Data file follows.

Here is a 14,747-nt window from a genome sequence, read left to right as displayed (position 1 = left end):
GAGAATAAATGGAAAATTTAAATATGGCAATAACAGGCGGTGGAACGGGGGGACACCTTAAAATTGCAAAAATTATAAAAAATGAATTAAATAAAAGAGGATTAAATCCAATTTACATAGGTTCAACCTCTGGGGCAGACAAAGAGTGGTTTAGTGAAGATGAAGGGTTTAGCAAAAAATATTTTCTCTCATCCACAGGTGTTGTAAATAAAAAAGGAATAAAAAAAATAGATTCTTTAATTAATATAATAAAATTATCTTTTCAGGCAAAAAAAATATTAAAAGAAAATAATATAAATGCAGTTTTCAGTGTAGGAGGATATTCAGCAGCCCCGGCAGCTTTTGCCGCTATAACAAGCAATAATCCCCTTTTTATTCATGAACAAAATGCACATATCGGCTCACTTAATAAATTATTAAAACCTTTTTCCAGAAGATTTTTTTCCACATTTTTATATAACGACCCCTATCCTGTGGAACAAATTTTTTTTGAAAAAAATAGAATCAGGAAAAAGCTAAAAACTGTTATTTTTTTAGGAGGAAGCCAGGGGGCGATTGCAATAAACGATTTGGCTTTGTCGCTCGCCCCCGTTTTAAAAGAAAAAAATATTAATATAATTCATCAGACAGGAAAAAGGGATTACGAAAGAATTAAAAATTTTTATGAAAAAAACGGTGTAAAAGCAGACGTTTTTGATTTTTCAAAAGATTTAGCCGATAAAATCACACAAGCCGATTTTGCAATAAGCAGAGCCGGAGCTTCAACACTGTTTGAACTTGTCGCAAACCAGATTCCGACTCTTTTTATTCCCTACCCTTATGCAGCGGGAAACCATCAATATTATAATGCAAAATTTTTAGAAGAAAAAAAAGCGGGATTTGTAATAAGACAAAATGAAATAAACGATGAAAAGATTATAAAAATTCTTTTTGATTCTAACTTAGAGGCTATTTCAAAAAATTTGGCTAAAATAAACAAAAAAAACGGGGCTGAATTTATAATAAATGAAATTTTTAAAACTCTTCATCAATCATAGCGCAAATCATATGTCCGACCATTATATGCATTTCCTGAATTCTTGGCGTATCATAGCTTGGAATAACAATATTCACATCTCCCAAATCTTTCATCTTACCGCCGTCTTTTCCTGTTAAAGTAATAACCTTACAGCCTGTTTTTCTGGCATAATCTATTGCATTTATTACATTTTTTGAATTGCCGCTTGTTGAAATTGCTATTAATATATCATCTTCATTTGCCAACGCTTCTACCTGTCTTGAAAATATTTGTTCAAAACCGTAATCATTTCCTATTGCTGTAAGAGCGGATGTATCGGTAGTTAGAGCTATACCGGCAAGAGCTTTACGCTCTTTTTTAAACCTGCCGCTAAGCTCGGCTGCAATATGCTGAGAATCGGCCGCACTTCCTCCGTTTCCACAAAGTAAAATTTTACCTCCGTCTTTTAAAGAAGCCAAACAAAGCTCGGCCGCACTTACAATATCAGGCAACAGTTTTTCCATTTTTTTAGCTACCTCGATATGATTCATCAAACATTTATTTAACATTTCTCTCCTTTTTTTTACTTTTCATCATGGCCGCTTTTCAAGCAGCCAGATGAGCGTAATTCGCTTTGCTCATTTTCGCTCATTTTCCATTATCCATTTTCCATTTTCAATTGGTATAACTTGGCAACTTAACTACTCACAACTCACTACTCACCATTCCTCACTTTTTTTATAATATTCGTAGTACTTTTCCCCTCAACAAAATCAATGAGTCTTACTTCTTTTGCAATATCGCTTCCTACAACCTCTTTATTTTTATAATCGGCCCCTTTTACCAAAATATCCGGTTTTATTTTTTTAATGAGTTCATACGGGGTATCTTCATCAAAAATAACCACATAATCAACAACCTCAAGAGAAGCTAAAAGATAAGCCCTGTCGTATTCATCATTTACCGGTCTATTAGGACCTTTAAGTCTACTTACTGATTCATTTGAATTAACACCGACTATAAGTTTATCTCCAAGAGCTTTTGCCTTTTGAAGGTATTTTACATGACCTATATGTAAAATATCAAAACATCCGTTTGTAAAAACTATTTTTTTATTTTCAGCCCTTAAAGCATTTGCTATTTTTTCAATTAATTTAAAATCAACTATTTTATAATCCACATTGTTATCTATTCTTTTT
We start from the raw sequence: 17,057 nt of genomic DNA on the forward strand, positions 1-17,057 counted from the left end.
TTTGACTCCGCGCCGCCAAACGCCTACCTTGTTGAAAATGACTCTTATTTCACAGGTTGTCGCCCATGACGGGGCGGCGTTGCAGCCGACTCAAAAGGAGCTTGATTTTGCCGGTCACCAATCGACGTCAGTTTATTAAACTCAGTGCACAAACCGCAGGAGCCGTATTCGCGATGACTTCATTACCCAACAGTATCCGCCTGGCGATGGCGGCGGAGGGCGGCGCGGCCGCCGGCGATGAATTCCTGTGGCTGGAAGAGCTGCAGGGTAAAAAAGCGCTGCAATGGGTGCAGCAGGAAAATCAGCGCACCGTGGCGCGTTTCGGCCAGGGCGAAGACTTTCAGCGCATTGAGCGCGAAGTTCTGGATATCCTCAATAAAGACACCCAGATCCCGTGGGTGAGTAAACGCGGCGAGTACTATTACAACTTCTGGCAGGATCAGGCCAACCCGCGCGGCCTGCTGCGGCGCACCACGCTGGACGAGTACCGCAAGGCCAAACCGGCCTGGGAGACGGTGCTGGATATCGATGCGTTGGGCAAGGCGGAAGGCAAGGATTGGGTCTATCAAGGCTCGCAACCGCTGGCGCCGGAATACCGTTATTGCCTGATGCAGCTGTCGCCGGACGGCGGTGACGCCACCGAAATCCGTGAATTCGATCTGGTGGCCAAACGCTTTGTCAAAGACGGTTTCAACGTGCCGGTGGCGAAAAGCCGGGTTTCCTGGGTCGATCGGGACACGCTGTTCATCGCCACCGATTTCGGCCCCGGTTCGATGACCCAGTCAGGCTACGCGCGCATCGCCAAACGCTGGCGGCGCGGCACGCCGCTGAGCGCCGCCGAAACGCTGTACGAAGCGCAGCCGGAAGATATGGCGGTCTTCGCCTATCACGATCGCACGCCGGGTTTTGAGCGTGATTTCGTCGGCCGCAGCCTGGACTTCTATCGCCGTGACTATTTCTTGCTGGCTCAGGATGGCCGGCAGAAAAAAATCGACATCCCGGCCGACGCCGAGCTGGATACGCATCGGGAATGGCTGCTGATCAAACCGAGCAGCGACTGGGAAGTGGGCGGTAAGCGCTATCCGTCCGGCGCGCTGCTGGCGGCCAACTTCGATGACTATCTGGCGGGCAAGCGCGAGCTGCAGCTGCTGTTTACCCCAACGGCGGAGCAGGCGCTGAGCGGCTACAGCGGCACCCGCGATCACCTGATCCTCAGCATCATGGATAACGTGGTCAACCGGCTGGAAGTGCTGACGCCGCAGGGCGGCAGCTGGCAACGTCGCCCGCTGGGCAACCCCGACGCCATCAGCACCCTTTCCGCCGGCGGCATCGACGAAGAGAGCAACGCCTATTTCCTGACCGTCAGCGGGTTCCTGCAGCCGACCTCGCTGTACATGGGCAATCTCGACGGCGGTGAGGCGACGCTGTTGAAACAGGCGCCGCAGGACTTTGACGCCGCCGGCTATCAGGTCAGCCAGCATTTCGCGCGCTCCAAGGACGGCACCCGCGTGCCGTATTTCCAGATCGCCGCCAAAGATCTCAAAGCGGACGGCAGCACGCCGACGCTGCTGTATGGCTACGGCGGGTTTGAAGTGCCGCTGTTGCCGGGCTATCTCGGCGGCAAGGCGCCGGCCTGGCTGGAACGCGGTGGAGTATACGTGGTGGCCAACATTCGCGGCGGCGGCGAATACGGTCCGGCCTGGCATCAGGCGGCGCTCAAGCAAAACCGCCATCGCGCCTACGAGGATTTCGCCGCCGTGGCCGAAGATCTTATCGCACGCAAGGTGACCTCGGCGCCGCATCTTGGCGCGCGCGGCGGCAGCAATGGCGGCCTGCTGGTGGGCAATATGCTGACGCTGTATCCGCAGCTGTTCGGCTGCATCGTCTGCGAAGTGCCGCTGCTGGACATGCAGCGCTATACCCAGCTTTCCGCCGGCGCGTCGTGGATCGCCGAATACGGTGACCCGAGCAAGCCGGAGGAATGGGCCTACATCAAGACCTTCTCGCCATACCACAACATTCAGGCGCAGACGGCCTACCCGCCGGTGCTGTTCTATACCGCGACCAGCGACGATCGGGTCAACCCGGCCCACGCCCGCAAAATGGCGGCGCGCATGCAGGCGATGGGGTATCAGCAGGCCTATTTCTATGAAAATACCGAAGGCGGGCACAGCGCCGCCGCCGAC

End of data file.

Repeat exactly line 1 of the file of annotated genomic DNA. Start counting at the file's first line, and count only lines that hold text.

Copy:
Here is a 14,747-nt window from a genome sequence, read left to right as displayed (position 1 = left end):